Missing the School Bus
I shared a story earlier called “Lost and Alone” https://lightenload.wordpress.com/2012/10/13/lost-and-alone/where as an eight year old kid I missed the bus. Obviously it was a frightening situation as I was so young and stranded. Coincidentally a school bus was part of my life again the other morning but for a different reason.
I think it is routine for us to say “see you later” as we head out the door. We say it so frequently it is almost out of habit. We never really think about the fact that we cannot predict the future. It was an ordinary morning as I scrambled out of the house and into my car. I’m driving a different car these days as you may know if you have been reading along. My 1991 Olds Cierra died a couple of months ago. I’m now driving a 2002 Chrysler Concorde. Compared to the Olds this is a modern high tech car! Anyway as I was looking to make the merge onto Parkview which is the main road from my street I noticed that traffic was heavy. Having to make a left turn it took an extra long time. Finally there was an opening and I was able to get out. My normal way to work is to take the back roads. It’s a short cut that is a couple of minutes faster. I noticed as I turned on to the back roads that they were slick. I made sure I was extra careful navigating. I take a left on a road named Wellington and follow that road all the way around to Broadway. Wellington kind of winds around to Broadway which is a little busier but most of the time has very little traffic. At the end of Wellington there is a short drop. It is not a steep drop but just enough so you could take your foot off of the accelerator and coast down. I was driving very carefully yet when I applied the brakes going down the small slope I went into a skid. The only thing I could do was to try to pump the brakes which was ineffective. Since I was coming up on the intersection I pushed the horn and kept it on.
My luck seemed to be getting worse as I went. As I was skidding and pumping my brakes frantically a bus was heading down Broadway seemingly right into my path. I started yelling at the bus as I was still pumping my brakes, “GO GO GO”. I saw the big yellow bus that at that point seemed thirty feet long slowly moving in front of me like a slow train on a track.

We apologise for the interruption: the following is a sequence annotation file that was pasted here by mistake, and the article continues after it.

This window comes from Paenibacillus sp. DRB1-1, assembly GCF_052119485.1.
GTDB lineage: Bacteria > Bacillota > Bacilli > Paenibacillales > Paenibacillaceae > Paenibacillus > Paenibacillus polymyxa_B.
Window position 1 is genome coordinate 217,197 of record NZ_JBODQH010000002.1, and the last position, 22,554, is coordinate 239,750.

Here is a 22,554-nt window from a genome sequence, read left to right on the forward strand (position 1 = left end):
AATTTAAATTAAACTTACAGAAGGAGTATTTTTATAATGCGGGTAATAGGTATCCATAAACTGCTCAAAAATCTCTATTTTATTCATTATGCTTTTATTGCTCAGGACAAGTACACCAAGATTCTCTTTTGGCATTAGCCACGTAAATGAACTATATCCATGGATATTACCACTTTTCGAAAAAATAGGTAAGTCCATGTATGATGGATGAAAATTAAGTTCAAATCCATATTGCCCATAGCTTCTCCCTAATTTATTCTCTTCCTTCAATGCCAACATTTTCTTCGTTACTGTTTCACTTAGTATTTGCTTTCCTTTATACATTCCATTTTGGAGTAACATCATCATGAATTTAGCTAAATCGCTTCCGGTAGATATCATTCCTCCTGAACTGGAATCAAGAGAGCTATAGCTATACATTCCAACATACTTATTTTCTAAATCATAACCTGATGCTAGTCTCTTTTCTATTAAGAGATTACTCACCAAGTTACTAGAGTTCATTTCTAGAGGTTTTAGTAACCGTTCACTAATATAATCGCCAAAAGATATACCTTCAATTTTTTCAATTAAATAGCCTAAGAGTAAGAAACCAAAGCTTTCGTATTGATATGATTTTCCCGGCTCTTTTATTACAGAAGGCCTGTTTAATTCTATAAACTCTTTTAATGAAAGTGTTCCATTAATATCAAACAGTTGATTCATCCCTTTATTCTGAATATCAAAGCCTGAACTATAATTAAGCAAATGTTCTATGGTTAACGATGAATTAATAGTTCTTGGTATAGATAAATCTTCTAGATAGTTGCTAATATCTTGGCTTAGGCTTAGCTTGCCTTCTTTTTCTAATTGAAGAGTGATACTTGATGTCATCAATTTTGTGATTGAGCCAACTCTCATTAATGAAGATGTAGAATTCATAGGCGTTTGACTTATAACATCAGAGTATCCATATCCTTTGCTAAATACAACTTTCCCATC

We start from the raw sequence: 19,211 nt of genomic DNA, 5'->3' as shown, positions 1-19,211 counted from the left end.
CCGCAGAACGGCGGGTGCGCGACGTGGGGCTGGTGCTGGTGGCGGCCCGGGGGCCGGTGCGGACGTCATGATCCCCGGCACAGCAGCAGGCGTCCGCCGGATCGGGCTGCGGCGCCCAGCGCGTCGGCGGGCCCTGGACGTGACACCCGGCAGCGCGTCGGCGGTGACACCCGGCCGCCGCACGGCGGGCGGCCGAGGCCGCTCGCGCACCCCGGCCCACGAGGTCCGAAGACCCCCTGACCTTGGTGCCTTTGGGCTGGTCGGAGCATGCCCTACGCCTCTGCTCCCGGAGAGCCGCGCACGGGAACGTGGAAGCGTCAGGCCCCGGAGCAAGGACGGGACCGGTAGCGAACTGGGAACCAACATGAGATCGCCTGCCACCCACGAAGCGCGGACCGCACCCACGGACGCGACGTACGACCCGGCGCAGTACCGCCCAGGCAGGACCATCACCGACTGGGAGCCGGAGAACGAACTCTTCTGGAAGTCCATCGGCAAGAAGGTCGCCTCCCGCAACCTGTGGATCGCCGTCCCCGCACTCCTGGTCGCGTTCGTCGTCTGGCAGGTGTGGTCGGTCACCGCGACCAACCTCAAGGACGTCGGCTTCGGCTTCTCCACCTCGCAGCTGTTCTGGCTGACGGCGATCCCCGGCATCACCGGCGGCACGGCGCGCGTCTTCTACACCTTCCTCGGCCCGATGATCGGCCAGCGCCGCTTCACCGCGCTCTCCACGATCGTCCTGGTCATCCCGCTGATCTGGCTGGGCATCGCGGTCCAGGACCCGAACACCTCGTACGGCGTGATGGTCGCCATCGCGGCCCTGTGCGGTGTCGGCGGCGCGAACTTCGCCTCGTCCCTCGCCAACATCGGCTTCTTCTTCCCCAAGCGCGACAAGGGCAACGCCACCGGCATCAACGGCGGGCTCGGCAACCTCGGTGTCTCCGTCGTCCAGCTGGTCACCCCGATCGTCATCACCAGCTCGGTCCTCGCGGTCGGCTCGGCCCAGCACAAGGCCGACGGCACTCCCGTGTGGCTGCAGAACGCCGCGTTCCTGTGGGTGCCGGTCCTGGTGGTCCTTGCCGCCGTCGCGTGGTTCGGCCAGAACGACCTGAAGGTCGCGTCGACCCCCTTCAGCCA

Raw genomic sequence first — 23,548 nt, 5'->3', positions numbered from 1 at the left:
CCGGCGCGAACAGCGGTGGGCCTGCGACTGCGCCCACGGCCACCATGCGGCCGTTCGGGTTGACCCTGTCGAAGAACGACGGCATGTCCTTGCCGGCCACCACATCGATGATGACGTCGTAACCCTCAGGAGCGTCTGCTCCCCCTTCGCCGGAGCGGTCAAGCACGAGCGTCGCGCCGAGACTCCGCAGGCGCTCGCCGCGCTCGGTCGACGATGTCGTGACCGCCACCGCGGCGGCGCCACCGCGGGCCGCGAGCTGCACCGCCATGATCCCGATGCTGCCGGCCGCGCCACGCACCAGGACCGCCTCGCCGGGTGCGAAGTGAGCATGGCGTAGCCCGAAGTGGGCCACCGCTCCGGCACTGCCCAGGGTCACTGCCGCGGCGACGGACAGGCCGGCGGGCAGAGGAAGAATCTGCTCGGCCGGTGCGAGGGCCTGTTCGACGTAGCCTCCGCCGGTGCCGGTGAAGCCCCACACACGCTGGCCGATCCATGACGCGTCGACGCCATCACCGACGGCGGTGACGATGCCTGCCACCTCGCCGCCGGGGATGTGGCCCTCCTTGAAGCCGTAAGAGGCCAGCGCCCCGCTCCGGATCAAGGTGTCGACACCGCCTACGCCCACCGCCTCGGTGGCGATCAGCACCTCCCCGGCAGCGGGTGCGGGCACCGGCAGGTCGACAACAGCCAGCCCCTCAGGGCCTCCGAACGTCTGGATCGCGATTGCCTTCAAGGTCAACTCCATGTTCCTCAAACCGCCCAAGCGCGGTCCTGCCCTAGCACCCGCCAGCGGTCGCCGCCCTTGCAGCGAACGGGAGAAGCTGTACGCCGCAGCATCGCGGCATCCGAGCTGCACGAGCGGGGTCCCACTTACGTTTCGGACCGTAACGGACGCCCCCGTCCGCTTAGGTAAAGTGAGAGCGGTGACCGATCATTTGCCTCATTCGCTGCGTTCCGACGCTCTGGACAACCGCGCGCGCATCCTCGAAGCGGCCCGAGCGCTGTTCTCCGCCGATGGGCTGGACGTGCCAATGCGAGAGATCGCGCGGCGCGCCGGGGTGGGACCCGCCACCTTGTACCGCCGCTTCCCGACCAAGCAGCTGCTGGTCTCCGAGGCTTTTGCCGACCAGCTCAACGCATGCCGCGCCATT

I don’t know if there were kids on the bus but if there were I wonder what they thought as they looked up the slope and saw and heard a car out of control with it’s horn sounding. I wonder if their everyday routine turned to fear like mine did. Maybe they were busy talking to their friend on the seat next to them and the sound seemed like normal everyday traffic. Maybe they didn’t realize the danger they were in. I have my doubts as to if the bus driver realized what was happening. She seemed to be driving the same slow pace. Her mind was probably on navigating the bus in less than ideal conditions.
As I reflect on the situation the only thing I could have done different that would have made my ride safer was to have taken a different route to work. The main roads usually get the attention of the road workers far faster than the side roads. The other reflection that I have is how fast things can change. One minute I’m routinely going to work and the next minute I’m in the midst of a major accident.
If things were not bad enough another car was winding around Broadway maybe thirty yards behind the bus. Winding around Broadway it is hard to see traffic from the side road until you are almost on it. I wonder if they heard the sounds of my stressful horn? Everything happened so fast and yet it all seemed to be in slow motion.
As I’m skidding down the slope yelling at the bus to go and my horn blaring the bus makes it past the intersection just as I entered it! I missed the bus by maybe five feet! The other person must have realized the danger I was in as they stopped their car! It was fortunate that they were alert and that they were able to stop! As you can imagine my heart was in my throat and I was still shaking as I told the story at work.
Looking back I think about what could have happened. My car could have been seriously mangled. Worse yet I could have been seriously hurt or killed. Remember when I said that traffic was unusually heavy as I was getting onto the main street? How different it might have been if I had been able to turn only a few seconds earlier. Maybe I would have skidded directly in front of the bus. Having a bus hit the side of my car with the force and weight a bus brings probably means the end of me in this life. Isn’t it strange when you think about it? Our lives are literally on a string. Sometimes a few seconds either way makes a big difference. Not only was my life effected but how about the lives of the people on that bus? I can almost hear the driver telling an officer “I couldn’t do anything”. “That car was out of control sliding down that slope and slid right out in front of me”. Ironic about the two incidences involving me and buses so many years apart. The first one saw me very sad because I had missed the bus, while this time I was very glad I did. Although this experience is behind me it is now a part of me. I don’t think I’ll be saying “see you later” so casually anymore.